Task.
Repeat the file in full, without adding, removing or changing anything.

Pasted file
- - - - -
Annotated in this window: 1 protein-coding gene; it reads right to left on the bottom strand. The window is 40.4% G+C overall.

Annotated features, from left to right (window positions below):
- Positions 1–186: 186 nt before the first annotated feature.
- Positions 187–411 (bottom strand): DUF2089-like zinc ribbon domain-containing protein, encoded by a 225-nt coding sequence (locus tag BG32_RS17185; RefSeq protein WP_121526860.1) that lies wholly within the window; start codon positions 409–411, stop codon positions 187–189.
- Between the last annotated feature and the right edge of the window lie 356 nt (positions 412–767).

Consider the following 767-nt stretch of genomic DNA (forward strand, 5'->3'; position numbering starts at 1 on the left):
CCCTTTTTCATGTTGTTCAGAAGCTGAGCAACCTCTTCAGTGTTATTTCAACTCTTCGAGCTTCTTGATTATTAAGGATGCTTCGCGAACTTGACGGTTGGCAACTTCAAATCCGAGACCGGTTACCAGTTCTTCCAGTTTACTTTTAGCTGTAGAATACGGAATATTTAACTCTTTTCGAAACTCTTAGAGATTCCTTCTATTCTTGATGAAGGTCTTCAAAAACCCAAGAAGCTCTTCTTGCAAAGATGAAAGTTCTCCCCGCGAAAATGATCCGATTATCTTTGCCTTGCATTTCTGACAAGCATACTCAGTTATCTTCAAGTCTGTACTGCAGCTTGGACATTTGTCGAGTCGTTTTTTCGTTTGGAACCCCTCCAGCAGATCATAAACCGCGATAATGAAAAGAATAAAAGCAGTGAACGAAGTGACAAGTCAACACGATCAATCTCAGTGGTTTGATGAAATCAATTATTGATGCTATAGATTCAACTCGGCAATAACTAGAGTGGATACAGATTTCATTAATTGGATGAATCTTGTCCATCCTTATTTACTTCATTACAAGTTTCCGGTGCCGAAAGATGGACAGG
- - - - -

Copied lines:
Annotated in this window: 1 protein-coding gene; it reads right to left on the bottom strand. The window is 40.4% G+C overall.

Annotated features, from left to right (window positions below):
- Positions 1–186: 186 nt before the first annotated feature.
- Positions 187–411 (bottom strand): DUF2089-like zinc ribbon domain-containing protein, encoded by a 225-nt coding sequence (locus tag BG32_RS17185; RefSeq protein WP_121526860.1) that lies wholly within the window; start codon positions 409–411, stop codon positions 187–189.
- Between the last annotated feature and the right edge of the window lie 356 nt (positions 412–767).

Consider the following 767-nt stretch of genomic DNA (forward strand, 5'->3'; position numbering starts at 1 on the left):
CCCTTTTTCATGTTGTTCAGAAGCTGAGCAACCTCTTCAGTGTTATTTCAACTCTTCGAGCTTCTTGATTATTAAGGATGCTTCGCGAACTTGACGGTTGGCAACTTCAAATCCGAGACCGGTTACCAGTTCTTCCAGTTTACTTTTAGCTGTAGAATACGGAATATTTAACTCTTTTCGAAACTCTTAGAGATTCCTTCTATTCTTGATGAAGGTCTTCAAAAACCCAAGAAGCTCTTCTTGCAAAGATGAAAGTTCTCCCCGCGAAAATGATCCGATTATCTTTGCCTTGCATTTCTGACAAGCATACTCAGTTATCTTCAAGTCTGTACTGCAGCTTGGACATTTGTCGAGTCGTTTTTTCGTTTGGAACCCCTCCAGCAGATCATAAACCGCGATAATGAAAAGAATAAAAGCAGTGAACGAAGTGACAAGTCAACACGATCAATCTCAGTGGTTTGATGAAATCAATTATTGATGCTATAGATTCAACTCGGCAATAACTAGAGTGGATACAGATTTCATTAATTGGATGAATCTTGTCCATCCTTATTTACTTCATTACAAGTTTCCGGTGCCGAAAGATGGACAGG